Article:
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Physical Review Physics Education Research
written by Devyn Shafer, Maggie S. Mahmood, and Tim Stelzer
Although recent research has reported equity gains in the university-level physics classroom, there remains evidence of significant inequities by race. We conducted a series of multiple linear regressions to examine the magnitude of these inequities in introductory mechanics final exam scores. When we followed a common method of grouping students by underrepresented minority (URM) status in our statistical analysis, we found that when controlling for prior knowledge, based on ACT math and physics placement test scores, there was no evidence of racial inequities. However, when we performed the same analysis but replaced URM status with separate groups for each race or ethnicity reported to the university, we found that African American and Asian American students, and to a lesser extent, Hispanic students, underperformed in their physics course relative to their non-Hispanic White American peers, even when controlling for prior knowledge. We conclude that grouping students by URM status may not be sufficient to detect patterns of academic difficulties experienced by specific racial and ethnic groups of students. Furthermore, these results lead us to believe that there is still work to be done at the university level to provide a learning environment supportive of students of all backgrounds.
Physical Review Physics Education Research: Volume 17, Issue 1, Pages 010113
Subjects Levels Resource Types
Education - Applied Research
- Recruitment
= Diversity
Education - Basic Research
- Achievement
- Research Design & Methodology
= Statistics
- Sample Population
- Societal Issues
= Race Issues
- Student Characteristics
= Ability
= Skills
General Physics
- Physics Education Research
- Lower Undergraduate
- Reference Material
= Research study
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Access Rights:
Free access
License:
This material is released under a Creative Commons Attribution 3.0 license.
Rights Holder:
American Physical Society
DOI:
10.1103/PhysRevPhysEducRes.17.010113
NSF Numbers:
DRL
20-10188
Keywords:
culturally relevant education, educational justice, equity in education, inclusivity, justice in education
Record Creator:
Metadata instance created May 12, 2021 by Bruce Mason
Record Updated:
April 7, 2022 by Caroline Hall
Last Update
when Cataloged:
March 4, 2021
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Record Link
AIP Format
D. Shafer, M. Mahmood, and T. Stelzer, , Phys. Rev. Phys. Educ. Res. 17 (1), 010113 (2021), WWW Document, (https://doi.org/10.1103/PhysRevPhysEducRes.17.010113).
AJP/PRST-PER
D. Shafer, M. Mahmood, and T. Stelzer, Impact of broad categorization on statistical results: How underrepresented minority designation can mask the struggles of both Asian American and African American students, Phys. Rev. Phys. Educ. Res. 17 (1), 010113 (2021), <https://doi.org/10.1103/PhysRevPhysEducRes.17.010113>.
APA Format
Shafer, D., Mahmood, M., & Stelzer, T. (2021, March 4). Impact of broad categorization on statistical results: How underrepresented minority designation can mask the struggles of both Asian American and African American students. Phys. Rev. Phys. Educ. Res., 17(1), 010113. Retrieved May 27, 2024, from https://doi.org/10.1103/PhysRevPhysEducRes.17.010113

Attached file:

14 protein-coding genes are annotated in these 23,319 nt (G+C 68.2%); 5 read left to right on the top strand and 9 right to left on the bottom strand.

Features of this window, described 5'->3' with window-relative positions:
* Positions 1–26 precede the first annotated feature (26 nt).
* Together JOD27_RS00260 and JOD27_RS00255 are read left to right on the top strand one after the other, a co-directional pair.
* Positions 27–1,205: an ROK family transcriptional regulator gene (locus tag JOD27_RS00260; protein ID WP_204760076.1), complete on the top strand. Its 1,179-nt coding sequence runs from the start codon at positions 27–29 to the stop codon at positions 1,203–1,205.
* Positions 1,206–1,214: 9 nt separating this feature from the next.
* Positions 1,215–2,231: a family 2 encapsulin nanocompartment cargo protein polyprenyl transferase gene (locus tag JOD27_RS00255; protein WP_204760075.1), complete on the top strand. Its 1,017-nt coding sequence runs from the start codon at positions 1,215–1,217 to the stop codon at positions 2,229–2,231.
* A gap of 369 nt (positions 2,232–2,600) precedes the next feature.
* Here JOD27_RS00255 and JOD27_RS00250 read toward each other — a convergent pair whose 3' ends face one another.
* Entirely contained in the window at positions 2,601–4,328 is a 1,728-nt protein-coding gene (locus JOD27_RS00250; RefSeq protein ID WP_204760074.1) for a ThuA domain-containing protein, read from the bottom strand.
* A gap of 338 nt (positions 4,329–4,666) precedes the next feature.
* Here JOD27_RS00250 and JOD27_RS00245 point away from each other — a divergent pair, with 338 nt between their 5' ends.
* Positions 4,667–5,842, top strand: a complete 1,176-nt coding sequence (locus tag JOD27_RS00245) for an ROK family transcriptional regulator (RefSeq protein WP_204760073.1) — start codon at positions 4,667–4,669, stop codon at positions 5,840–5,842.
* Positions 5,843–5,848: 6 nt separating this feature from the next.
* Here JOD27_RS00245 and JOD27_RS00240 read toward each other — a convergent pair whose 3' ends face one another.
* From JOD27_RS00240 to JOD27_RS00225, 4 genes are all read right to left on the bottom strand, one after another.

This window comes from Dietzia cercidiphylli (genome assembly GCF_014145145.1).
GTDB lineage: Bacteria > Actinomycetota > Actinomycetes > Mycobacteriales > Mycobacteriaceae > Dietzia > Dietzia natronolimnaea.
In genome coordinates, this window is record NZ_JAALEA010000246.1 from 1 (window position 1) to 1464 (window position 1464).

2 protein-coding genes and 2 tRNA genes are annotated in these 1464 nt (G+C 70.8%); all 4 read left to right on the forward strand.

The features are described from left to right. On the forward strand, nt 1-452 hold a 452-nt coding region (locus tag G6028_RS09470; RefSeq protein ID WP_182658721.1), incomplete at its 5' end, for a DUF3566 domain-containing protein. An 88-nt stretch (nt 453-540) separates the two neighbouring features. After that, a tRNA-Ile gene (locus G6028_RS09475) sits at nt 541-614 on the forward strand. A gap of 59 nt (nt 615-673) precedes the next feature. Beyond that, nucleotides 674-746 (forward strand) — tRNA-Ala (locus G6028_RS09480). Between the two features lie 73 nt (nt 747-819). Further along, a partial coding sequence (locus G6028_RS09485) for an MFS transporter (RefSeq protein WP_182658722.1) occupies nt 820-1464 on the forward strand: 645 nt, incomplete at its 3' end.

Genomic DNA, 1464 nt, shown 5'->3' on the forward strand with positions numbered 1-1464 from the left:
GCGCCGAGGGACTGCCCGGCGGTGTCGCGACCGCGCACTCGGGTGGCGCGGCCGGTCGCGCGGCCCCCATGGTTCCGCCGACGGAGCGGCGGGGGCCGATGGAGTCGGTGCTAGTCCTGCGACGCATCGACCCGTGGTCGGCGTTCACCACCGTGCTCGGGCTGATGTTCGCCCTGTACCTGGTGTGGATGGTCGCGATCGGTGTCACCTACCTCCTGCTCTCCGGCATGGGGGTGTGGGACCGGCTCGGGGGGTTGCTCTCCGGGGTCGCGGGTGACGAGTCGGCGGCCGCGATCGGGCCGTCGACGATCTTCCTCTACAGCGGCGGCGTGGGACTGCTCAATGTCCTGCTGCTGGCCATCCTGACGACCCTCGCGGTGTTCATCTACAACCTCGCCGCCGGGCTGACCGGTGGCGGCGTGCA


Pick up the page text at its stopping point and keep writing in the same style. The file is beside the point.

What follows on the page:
Chicago Format
Shafer, D, M. Mahmood, and T. Stelzer. "Impact of broad categorization on statistical results: How underrepresented minority designation can mask the struggles of both Asian American and African American students." Phys. Rev. Phys. Educ. Res. 17, no. 1, (March 4, 2021): 010113, https://doi.org/10.1103/PhysRevPhysEducRes.17.010113 (accessed 27 May 2024).
MLA Format
Shafer, Devyn, Maggie S. Mahmood, and Tim Stelzer. "Impact of broad categorization on statistical results: How underrepresented minority designation can mask the struggles of both Asian American and African American students." Phys. Rev. Phys. Educ. Res. 17.1 (2021): 010113. 27 May 2024 <https://doi.org/10.1103/PhysRevPhysEducRes.17.010113>.
BibTeX Export Format
@article{ Author = "Devyn Shafer and Maggie S. Mahmood and Tim Stelzer", Title = {Impact of broad categorization on statistical results: How underrepresented minority designation can mask the struggles of both Asian American and African American students}, Journal = {Phys. Rev. Phys. Educ. Res.}, Volume = {17}, Number = {1}, Pages = {010113}, Month = {March}, Year = {2021} }
Refer Export Format

%A Devyn Shafer %A Maggie S. Mahmood %A Tim Stelzer %T Impact of broad categorization on statistical results: How underrepresented minority designation can mask the struggles of both Asian American and African American students %J Phys. Rev. Phys. Educ. Res. %V 17 %N 1 %D March 4, 2021 %P 010113 %U https://doi.org/10.1103/PhysRevPhysEducRes.17.010113 %O application/pdf

EndNote Export Format

%0 Journal Article %A Shafer, Devyn %A Mahmood, Maggie S. %A Stelzer, Tim %D March 4, 2021 %T Impact of broad categorization on statistical results: How underrepresented minority designation can mask the struggles of both Asian American and African American students %J Phys. Rev. Phys. Educ. Res. %V 17 %N 1 %P 010113 %8 March 4, 2021 %U https://doi.org/10.1103/PhysRevPhysEducRes.17.010113


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The AIP Style presented is based on information from the AIP Style Manual.

The AJP/PRST-PER presented is based on the AIP Style with the addition of journal article titles and conference proceeding article titles.

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